Richard Zagger pleaded guilty to obstruction charges in connection with...

Richard Zagger pleaded guilty to obstruction charges in connection with an investigation by the U.S. Department of Labor’s Occupational Safety and Health Administration into a worker's fatal fall in 2018.  Credit: AP/Patrick Semansky

An East Patchogue construction company supervisor pleaded guilty Monday in federal court to charges  he obstructed an investigation into a fatal construction accident in 2018.

Richard Zagger, of Blue Point, pleaded guilty to one count of conspiracy and three charges of obstruction of official proceedings. Zagger faces up to 5years in prison and a $250,000 fine when he is sentenced on Oct. 16.

Anthony La Pinta, Zagger's Hauppauge-based defense attorney, did not respond to a request for comment.

On Dec. 8, 2018, Zagger, then a supervisor for Northridge Construction Corp., was overseeing construction of roof panels on a metal shed at the company's East Patchogue headquarters when a worker fell 12 feet from the improperly secured shed and died after suffering a serious head injury, officials said.

The Occupational Safety and Health Administration investigated the employee’s death and cited Northridge for “willful and serious violations” of workplace safety standards, fining the company nearly $225,000. The company contested the citations to the independent Occupational Safety and Health Review Commission.

OSHA inspectors determined the company failed to provide fall protection or protective helmets, did not ensure the structural integrity of the roof and misused a ladder.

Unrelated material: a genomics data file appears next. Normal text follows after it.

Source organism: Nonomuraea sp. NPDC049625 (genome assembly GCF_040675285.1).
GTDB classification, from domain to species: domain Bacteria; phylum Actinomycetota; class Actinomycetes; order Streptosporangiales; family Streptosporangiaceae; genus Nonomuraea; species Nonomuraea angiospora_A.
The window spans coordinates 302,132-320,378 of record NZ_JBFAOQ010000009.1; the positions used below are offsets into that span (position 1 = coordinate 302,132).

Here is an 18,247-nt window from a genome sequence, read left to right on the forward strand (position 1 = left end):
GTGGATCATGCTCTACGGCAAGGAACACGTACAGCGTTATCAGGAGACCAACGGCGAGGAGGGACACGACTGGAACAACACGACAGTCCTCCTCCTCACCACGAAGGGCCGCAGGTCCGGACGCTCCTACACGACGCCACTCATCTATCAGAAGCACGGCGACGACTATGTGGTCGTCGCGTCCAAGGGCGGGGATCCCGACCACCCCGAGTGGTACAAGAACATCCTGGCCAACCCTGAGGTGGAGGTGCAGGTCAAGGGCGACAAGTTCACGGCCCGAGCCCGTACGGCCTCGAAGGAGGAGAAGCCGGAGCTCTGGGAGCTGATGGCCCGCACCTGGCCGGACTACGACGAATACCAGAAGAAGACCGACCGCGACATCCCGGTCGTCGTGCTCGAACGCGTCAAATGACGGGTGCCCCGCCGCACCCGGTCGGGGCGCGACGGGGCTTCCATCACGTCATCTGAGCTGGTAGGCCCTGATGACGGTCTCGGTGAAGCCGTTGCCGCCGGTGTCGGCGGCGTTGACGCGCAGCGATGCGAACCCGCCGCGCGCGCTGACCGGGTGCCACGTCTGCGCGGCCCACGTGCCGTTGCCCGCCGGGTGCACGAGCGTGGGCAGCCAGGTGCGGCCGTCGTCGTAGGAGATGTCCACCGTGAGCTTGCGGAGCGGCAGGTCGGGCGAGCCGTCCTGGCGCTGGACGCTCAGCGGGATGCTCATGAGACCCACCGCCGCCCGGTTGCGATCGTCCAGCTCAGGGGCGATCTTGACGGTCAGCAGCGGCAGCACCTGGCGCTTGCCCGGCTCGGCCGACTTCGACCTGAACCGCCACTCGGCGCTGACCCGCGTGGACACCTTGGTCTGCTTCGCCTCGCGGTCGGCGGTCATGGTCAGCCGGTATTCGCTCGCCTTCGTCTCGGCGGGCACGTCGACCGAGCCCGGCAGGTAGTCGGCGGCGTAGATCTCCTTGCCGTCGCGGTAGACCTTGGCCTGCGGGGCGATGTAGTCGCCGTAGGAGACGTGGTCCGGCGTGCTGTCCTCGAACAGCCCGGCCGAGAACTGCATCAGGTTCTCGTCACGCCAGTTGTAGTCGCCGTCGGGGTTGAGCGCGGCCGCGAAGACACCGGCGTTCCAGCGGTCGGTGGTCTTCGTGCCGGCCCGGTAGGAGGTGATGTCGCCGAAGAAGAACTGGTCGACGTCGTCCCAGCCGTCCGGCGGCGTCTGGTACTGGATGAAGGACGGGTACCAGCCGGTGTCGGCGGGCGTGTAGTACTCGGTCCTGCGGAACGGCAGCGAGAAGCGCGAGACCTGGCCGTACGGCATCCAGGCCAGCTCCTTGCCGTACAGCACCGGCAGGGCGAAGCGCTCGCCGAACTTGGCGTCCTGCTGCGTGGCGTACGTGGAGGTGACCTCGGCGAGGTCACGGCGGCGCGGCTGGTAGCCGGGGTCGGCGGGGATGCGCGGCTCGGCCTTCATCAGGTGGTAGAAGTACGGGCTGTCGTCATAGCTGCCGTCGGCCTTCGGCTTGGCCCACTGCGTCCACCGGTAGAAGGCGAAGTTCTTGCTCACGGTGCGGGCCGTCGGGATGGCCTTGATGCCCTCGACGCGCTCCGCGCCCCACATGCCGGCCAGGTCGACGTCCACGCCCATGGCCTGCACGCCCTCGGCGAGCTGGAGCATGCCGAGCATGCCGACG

Federal prosecutors alleged,  during the investigation, Zagger made false statements and conspired with others to obstruct OSHA's inquiry.

Northridge previously pleaded guilty to violating a worker safety standard causing the death of one of its employees and to making two false statements that obstructed OSHA’s investigation.

The corporation faces a sentence of 5 years probation and a $500,000 fine when it is sentenced on Aug. 6.

Separately, the company agreed in March to pay $144,000 in federal fines and to “take substantive steps” to improve jobsite safety as part of a civil settlement with the U.S. Department of Labor.

All Northridge forepersons must receive 30 hours of OSHA training.

The company is also now required to give all field employees 10 hours of OSHA safety training, federal officials said.

Get the latest news and more great videos at NewsdayTV Credit: Newsday

NewsdayTV talks to Zeldin at RNC ... Explaining Nassau transgender athlete ban ... New animals at game farm

Get the latest news and more great videos at NewsdayTV Credit: Newsday

NewsdayTV talks to Zeldin at RNC ... Explaining Nassau transgender athlete ban ... New animals at game farm

Latest videos

ONE-DAY SALE26¢ for 5 6 months

ACT NOWSALE ENDS SOON | CANCEL ANYTIME